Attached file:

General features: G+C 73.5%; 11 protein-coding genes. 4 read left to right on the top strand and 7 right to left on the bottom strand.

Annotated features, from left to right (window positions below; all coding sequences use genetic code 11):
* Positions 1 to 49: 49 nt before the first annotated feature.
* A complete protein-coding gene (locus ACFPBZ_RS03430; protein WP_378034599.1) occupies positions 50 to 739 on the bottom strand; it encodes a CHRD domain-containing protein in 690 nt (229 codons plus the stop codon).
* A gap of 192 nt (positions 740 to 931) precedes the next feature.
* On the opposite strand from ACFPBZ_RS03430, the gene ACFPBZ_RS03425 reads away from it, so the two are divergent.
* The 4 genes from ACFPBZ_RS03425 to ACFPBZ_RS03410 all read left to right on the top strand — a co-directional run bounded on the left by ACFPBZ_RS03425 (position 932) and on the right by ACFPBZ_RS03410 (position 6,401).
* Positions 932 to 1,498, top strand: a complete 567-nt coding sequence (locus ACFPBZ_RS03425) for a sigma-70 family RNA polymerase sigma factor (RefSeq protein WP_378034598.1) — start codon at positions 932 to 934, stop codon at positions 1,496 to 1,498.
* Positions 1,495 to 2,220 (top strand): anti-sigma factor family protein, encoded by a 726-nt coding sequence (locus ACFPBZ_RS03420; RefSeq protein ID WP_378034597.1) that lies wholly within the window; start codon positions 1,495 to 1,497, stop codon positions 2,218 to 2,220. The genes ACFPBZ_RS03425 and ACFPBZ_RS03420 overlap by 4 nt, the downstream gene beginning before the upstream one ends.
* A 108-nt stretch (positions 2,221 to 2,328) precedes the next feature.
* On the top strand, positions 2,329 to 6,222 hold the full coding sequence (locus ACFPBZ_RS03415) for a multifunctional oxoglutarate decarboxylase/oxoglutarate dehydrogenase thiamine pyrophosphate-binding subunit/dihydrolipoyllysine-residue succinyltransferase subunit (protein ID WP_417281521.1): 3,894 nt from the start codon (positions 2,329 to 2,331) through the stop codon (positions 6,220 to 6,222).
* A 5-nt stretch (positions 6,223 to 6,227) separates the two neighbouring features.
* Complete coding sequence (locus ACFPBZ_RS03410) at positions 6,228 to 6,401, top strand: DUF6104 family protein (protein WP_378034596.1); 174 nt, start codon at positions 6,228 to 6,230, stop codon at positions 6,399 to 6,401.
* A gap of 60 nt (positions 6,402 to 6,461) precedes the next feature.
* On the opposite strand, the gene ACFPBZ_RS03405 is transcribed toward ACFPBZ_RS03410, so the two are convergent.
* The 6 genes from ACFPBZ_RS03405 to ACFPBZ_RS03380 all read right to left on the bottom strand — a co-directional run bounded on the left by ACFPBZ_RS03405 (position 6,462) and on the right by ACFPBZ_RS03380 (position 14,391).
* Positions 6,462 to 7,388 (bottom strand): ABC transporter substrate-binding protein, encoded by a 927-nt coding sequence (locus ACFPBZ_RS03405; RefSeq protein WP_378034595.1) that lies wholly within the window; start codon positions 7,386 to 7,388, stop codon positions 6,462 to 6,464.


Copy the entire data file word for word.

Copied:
General features: G+C 73.5%; 11 protein-coding genes. 4 read left to right on the top strand and 7 right to left on the bottom strand.

Annotated features, from left to right (window positions below; all coding sequences use genetic code 11):
* Positions 1 to 49: 49 nt before the first annotated feature.
* A complete protein-coding gene (locus ACFPBZ_RS03430; protein WP_378034599.1) occupies positions 50 to 739 on the bottom strand; it encodes a CHRD domain-containing protein in 690 nt (229 codons plus the stop codon).
* A gap of 192 nt (positions 740 to 931) precedes the next feature.
* On the opposite strand from ACFPBZ_RS03430, the gene ACFPBZ_RS03425 reads away from it, so the two are divergent.
* The 4 genes from ACFPBZ_RS03425 to ACFPBZ_RS03410 all read left to right on the top strand — a co-directional run bounded on the left by ACFPBZ_RS03425 (position 932) and on the right by ACFPBZ_RS03410 (position 6,401).
* Positions 932 to 1,498, top strand: a complete 567-nt coding sequence (locus ACFPBZ_RS03425) for a sigma-70 family RNA polymerase sigma factor (RefSeq protein WP_378034598.1) — start codon at positions 932 to 934, stop codon at positions 1,496 to 1,498.
* Positions 1,495 to 2,220 (top strand): anti-sigma factor family protein, encoded by a 726-nt coding sequence (locus ACFPBZ_RS03420; RefSeq protein ID WP_378034597.1) that lies wholly within the window; start codon positions 1,495 to 1,497, stop codon positions 2,218 to 2,220. The genes ACFPBZ_RS03425 and ACFPBZ_RS03420 overlap by 4 nt, the downstream gene beginning before the upstream one ends.
* A 108-nt stretch (positions 2,221 to 2,328) precedes the next feature.
* On the top strand, positions 2,329 to 6,222 hold the full coding sequence (locus ACFPBZ_RS03415) for a multifunctional oxoglutarate decarboxylase/oxoglutarate dehydrogenase thiamine pyrophosphate-binding subunit/dihydrolipoyllysine-residue succinyltransferase subunit (protein ID WP_417281521.1): 3,894 nt from the start codon (positions 2,329 to 2,331) through the stop codon (positions 6,220 to 6,222).
* A 5-nt stretch (positions 6,223 to 6,227) separates the two neighbouring features.
* Complete coding sequence (locus ACFPBZ_RS03410) at positions 6,228 to 6,401, top strand: DUF6104 family protein (protein WP_378034596.1); 174 nt, start codon at positions 6,228 to 6,230, stop codon at positions 6,399 to 6,401.
* A gap of 60 nt (positions 6,402 to 6,461) precedes the next feature.
* On the opposite strand, the gene ACFPBZ_RS03405 is transcribed toward ACFPBZ_RS03410, so the two are convergent.
* The 6 genes from ACFPBZ_RS03405 to ACFPBZ_RS03380 all read right to left on the bottom strand — a co-directional run bounded on the left by ACFPBZ_RS03405 (position 6,462) and on the right by ACFPBZ_RS03380 (position 14,391).
* Positions 6,462 to 7,388 (bottom strand): ABC transporter substrate-binding protein, encoded by a 927-nt coding sequence (locus ACFPBZ_RS03405; RefSeq protein WP_378034595.1) that lies wholly within the window; start codon positions 7,386 to 7,388, stop codon positions 6,462 to 6,464.